Byrne_whole_thesis_ex_pub_mat.pdf (3.15 MB)
Mixed methods analysis of a multi-strategy, community-wide physical activity intervention : Active Launceston
thesisposted on 2023-05-27, 09:50 authored by Byrne, LK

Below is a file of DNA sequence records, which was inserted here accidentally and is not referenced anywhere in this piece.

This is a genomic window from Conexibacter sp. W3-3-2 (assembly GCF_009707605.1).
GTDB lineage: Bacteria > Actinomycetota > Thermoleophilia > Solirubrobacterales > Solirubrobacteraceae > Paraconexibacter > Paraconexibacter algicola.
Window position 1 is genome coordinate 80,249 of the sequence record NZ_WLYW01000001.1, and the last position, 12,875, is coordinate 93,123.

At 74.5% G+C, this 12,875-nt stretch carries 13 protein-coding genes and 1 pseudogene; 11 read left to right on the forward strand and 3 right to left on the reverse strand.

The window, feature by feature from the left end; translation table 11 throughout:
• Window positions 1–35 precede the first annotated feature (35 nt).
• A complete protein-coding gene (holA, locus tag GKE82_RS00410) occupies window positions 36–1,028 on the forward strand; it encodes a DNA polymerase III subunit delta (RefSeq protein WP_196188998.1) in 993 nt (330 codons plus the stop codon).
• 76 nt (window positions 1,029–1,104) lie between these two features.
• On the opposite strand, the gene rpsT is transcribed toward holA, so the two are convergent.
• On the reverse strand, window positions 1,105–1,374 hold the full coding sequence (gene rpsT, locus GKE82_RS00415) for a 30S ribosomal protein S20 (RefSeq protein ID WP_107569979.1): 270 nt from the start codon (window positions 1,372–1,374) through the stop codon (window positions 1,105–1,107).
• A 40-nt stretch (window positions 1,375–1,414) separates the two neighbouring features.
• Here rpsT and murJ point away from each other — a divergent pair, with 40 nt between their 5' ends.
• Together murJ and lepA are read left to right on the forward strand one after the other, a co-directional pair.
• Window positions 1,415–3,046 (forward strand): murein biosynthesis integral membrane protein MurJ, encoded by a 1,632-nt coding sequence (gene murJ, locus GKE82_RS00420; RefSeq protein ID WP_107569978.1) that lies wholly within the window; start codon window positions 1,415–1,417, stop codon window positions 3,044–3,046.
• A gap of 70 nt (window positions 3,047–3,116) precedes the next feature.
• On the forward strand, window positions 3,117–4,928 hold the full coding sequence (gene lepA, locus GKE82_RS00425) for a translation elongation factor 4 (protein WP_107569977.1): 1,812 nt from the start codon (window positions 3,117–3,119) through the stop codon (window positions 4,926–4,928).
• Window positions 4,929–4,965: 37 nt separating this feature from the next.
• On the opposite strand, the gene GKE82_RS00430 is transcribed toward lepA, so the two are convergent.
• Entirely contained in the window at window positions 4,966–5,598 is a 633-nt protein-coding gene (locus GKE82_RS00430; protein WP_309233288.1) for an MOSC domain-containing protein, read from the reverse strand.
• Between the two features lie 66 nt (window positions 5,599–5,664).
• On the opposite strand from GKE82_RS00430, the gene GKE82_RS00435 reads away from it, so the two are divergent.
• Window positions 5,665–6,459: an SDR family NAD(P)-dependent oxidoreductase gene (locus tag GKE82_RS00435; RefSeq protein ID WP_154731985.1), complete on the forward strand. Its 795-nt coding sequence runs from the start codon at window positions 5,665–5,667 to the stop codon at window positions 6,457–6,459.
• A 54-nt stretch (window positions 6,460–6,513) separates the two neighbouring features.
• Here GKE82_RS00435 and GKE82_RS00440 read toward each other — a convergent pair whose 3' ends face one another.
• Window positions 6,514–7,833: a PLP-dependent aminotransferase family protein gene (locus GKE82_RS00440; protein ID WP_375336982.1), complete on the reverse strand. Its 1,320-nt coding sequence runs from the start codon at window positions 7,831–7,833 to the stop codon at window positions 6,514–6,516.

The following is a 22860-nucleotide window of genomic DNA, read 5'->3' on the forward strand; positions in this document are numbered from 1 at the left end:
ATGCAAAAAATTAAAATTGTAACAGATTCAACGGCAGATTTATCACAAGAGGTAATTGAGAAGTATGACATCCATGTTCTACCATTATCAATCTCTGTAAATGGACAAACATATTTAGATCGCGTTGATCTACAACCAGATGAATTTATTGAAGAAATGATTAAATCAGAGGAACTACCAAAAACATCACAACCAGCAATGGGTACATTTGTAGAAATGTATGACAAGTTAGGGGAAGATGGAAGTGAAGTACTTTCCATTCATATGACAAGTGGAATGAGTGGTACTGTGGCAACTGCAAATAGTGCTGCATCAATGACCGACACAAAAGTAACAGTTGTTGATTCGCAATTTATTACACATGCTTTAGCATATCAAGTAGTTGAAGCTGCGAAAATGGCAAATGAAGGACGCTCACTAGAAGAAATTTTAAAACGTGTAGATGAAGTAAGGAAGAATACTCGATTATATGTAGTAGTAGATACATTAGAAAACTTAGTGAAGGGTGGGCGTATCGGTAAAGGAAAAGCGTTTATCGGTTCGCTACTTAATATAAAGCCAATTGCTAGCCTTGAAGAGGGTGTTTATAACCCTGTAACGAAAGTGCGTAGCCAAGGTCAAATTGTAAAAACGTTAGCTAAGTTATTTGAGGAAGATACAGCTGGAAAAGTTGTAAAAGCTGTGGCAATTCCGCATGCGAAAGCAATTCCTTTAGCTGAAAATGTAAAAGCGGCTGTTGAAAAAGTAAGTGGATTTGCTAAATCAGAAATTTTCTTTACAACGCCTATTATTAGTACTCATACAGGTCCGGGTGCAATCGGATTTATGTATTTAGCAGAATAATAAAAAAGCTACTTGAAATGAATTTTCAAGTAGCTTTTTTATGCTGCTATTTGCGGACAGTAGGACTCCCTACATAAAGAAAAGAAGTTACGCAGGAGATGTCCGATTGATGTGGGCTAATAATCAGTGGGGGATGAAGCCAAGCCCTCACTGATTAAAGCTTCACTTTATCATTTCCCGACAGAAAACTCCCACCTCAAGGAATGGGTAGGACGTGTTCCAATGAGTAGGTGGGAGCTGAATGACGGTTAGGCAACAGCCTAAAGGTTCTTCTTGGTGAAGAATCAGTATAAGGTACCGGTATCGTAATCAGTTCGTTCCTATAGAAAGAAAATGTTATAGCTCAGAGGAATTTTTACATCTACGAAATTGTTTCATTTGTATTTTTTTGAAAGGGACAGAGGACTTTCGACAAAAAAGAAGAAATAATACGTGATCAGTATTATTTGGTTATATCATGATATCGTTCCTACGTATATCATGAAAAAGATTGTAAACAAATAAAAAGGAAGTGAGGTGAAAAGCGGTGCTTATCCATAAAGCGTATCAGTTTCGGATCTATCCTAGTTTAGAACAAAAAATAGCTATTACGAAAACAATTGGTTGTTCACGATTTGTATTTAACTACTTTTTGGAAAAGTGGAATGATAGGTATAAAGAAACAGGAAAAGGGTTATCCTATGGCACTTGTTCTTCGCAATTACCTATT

Extensive evidence is published on the numerous physical and psychological benefits of physical activity across the human lifespan (Tucker and Carr, 2016). Australia, like other developed countries, has very low levels of physical activity (Australian Bureau of Statistics, 2012). Tasmania has the lowest levels in the country with 69.4% reporting inadequate levels of physical activity participation in comparison to the rest of Australia, which is 67.5% (Population Health, 2013). Australian Physical Activity Guidelines recommend at least 30 minutes of moderate physical activity for adults on at least five days of the week, equating to 150 minutes a week (Australian Department of Health, 2014). Thus, developing effective interventions to increase population physical activity levels is undoubtedly important to the health of Tasmanians. Best practice research recommends that a multi-strategy approach is most effective to increase population level physical activity levels; however, there is little evidence of successful initiatives in peer reviewed literature due to the complexities of effectively measuring multi-strategy community-wide projects (Deakin University, 2012). Therefore, the purpose of this study was to use an interrupted time-series process and impact mixed-methods research design in an attempt to effectively measure the efficacy of a multi-strategy community-wide physical activity intervention in the Launceston community. Active Launceston was a community-based programme implemented between February 2008 and December 2015 aimed at improving health and wellbeing through physical activity. Active Launceston used a multi-strategy approach to engaging the community and program delivery: supportive environments, mass media, community initiatives and professional support. An evaluation of Active Launceston between 2008 and 2015 consisted of participation statistics, focus groups, stakeholder interviews, a serial online survey (n=734) and a randomised cross-sectional serial population telephone survey of Launceston residents. Active Launceston's free activities included diverse programs: dancing, hydrotherapy, archery, orienteering, yoga, tai chi, rock climbing, sailing and laser tag. These initiatives engaged community members ranging in age from 1 to 87 years. Over one-third of participants (35.1%) were aged under 15, while 14.5% were aged over 55. Two-thirds of participants were female (65.8%), and over one-third (37.7%) were health care card holders. Almost half (43.2%) of Active Launceston participants resided in suburbs representing the five lowest deciles of socio-economic indexes for areas (SEIFA), with 19.3% in the lowest decile. Active Launceston attracted 11,887 attendees, who participated in 30,342 sessions, amounting to 38,088 hours of physical activity between 2008 and 2015. Focus groups, stakeholder interviews and the online survey highlighted a range of benefits relating to individual involvement and social engagement. Process evaluation revealed that there were four ways in which participants perceived Active Launceston had benefited them directly: increased engagement in exercise and activities, health benefits, personal development, and social connectedness. The features of Active Launceston that participants perceived facilitated their participation were: the accessibility and no-cost nature of programs, the friendly and non-threatening environments, the capacity of programs to cater for people with different abilities and specific needs, the focus on complementing other community programs, and the enthusiasm of facilitators. Furthermore, participants described the enjoyment they gained from involvement as a feature that facilitated ongoing engagement. The overarching impression of Active Launceston from interviews and focus groups was that it was viewed as a unique model that complements existing services (sports clubs, fitness centres, not-for-profit organisations) and successfully carried the additional responsibility of providing advocacy for sections of the community less able to access these types of activities. Impact evaluation demonstrated that, between 2008 and 2015, there was no change in the proportion of telephone survey respondents who reported that they were physically active in the past 12 months. In contrast, a higher proportion (overall p<0.001) of respondents reported participating in vigorous physical activity in 2012 (IRR 1.67, 95%CI: 1.36 to 2.03, p<0.001) and 2015 (IRR 1.26, 95%CI: 1.01 to 1.56, p=0.03) compared to 2008, with the highest proportion in 2012 (2015 vs 2012: IRR 1.32, 95%CI 1.09 to 1.60, p=0.007). For respondents participating in physical activity in the last 12 months, there was a gradual increase in the proportion who were sufficiently active for health over the three years. There was a significantly higher proportion achieving sufficient activity in 2015 compared to 2008 (overall p=0.03; 2008 vs 2012: IRR 1.08, 95% CI 0.97 to 1.21, p= 0.14; 2008 vs 2015: IRR 1.16, 95%CI 1.03 to 1.29, p=0.01). The proportion of respondents who were aware of Active Launceston increased over time (p<0.001). Only 31.8% (95%CI 28.23 to 35.81) of respondents were aware of Active Launceston in 2008 compared to 61.33% (95%CI 56.32 to 66.67) and 65.11% (95%CI 59.95 to 70.60) in 2012 and 2015, respectively. Respondents who were aware of Active Launceston were significantly more likely to be sufficiently active for health than those who were unaware of Active Launceston in 2012 and 2015 (p < 0.01). The findings suggest Active Launceston did support a wide range of individuals to engage in regular physical activity, and increase their level of social engagement. I conclude that establishing multi-faceted partnerships to improve participation in physical activity is an effective option for governments, universities and the community sector. My findings provide a rationale for implementing community-wide interventions that encourage and support people to increase their physical activity levels.